*IV info Cortesy of ally.com

DELTA Example;

As an example lets take TSLA AUG 350.00 calls and the Delta is currently .35. This means, in theory, that for every 1.00 move in TSLA, the contract should move by .35 cents. Keep in mind that time decay will also have an impact on how the option contract responds to movement in the stock price. But for this example, we will assume that only the Delta is important.

Knowing that the Delta is .35, let’s assume that support is at 315.25 and do some #MATH so we can get to that ever so important stop on an Option trade. Here it is step by step Using hypothetical numbers.

1: Find out where the significant support level is on the underlying stock you are trading (these are the STOPS) I Post on my Watchlist then select an Option contract (this is the option(s) I post on the  Watchlist or in my live Twitter Feed). We said the support level on TSLA was 315.25 and I decided we were trading the AUG 350.00 Calls which cost 9.00 (all hypothetical numbers for illustration).

2: Find out what the Delta is for the option contract being traded. In this example Delta is .35 Delta can be found on the option program on your trading platform.

3: Subtract the price at the support level from the current stock price. (325.00 – 315.25 = 9.75)

4: Multiply the Delta by the result that you got from the subtraction in step 3. (9.75 x .35= 3.41)

5: Subtract the result in step 4 above from the current option contract price. (9.00 -3.41= 5.58)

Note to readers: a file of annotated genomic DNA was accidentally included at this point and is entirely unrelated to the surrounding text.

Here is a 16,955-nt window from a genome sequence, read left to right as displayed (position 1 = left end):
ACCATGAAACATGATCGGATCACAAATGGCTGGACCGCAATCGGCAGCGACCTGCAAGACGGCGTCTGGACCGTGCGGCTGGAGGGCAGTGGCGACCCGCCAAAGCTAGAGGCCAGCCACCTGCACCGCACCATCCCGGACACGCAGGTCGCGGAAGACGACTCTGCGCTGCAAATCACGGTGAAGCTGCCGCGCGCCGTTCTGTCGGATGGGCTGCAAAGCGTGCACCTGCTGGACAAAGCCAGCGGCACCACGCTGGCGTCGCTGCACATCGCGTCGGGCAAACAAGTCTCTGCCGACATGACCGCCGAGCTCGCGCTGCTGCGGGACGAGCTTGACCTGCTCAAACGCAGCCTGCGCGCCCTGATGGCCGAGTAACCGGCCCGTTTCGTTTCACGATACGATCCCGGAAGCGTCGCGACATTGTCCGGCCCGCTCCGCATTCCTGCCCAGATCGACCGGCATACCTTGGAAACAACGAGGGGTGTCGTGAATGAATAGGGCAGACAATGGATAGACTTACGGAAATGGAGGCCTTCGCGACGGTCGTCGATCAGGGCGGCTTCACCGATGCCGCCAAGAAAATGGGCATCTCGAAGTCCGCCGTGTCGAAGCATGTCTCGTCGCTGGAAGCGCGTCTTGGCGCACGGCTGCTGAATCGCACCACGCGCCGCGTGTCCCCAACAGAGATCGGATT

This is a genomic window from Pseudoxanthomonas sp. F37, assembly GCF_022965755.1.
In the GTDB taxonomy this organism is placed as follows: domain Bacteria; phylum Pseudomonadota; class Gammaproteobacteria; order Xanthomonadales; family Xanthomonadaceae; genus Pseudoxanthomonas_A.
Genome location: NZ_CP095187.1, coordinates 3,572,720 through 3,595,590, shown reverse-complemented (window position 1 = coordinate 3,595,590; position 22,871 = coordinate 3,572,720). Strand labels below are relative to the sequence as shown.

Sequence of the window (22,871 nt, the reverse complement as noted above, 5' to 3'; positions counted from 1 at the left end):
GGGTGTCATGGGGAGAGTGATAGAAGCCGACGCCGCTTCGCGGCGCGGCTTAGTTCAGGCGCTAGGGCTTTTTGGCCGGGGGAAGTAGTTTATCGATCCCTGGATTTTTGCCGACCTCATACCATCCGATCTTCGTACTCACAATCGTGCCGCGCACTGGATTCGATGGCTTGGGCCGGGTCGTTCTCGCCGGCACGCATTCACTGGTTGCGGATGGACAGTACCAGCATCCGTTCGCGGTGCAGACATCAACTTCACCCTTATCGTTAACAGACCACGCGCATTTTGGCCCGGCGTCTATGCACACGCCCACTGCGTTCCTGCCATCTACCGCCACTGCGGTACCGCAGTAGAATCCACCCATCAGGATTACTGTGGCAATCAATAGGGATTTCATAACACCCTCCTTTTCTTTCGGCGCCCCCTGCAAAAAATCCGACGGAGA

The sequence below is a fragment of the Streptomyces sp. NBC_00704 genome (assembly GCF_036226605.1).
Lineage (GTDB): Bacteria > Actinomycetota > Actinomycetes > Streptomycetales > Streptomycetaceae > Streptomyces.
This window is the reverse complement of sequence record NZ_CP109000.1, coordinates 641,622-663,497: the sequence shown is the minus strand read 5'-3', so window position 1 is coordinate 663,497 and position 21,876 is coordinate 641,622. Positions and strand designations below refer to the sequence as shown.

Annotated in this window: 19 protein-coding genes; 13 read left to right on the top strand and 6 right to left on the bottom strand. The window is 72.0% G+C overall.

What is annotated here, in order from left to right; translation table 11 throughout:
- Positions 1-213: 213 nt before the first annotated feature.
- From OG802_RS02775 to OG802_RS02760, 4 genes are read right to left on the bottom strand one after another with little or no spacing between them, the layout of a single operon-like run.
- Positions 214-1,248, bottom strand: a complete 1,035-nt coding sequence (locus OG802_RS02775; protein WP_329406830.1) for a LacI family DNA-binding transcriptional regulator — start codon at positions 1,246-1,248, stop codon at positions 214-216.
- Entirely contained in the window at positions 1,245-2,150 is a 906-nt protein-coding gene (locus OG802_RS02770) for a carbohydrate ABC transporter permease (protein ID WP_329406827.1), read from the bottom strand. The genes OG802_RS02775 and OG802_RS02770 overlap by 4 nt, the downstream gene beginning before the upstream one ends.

6: The result of the Subtraction in Step 5 above is where your stop loss on the Option Contract should be set. That’s your New Found Option Stop.

7: Try this calculation using one of your own trades by Plugging them into the Position Sizing Calculator on the Trading Template

By using the movement of the underlying stock and the Delta value of the option contract, you put yourself in a better position to manage the trade as opposed to just setting a random % risk level on the Option.

Once again this method is not for everyone and works best for larger accounts and swing trading or longer term options at least 1 week minimum expiration holding period and it works best in strong trending markets. Let me repeat: this method will work much better if you are buying calls in a strong upward trend or puts in a strong downward trend.


  • Delta tends to increase as you get closer to expiration for near or at-the-money options and
  • Delta is subject to change given changes in implied volatility.
  • If you are long a call or a put (that is, you purchased them to open these positions), then the put will be delta negative and the call delta positive

These are the Greek Gods in the Option World and each has its own measure of risk summarized below.

  • Vega                              

Measures the impact of a change in volatility.

  • Theta

Measures the impact of a change in time remaining.

  • Delta

Measures the impact of a change in the price of underlying.

  • Gamma

Measures the rate of change of delta.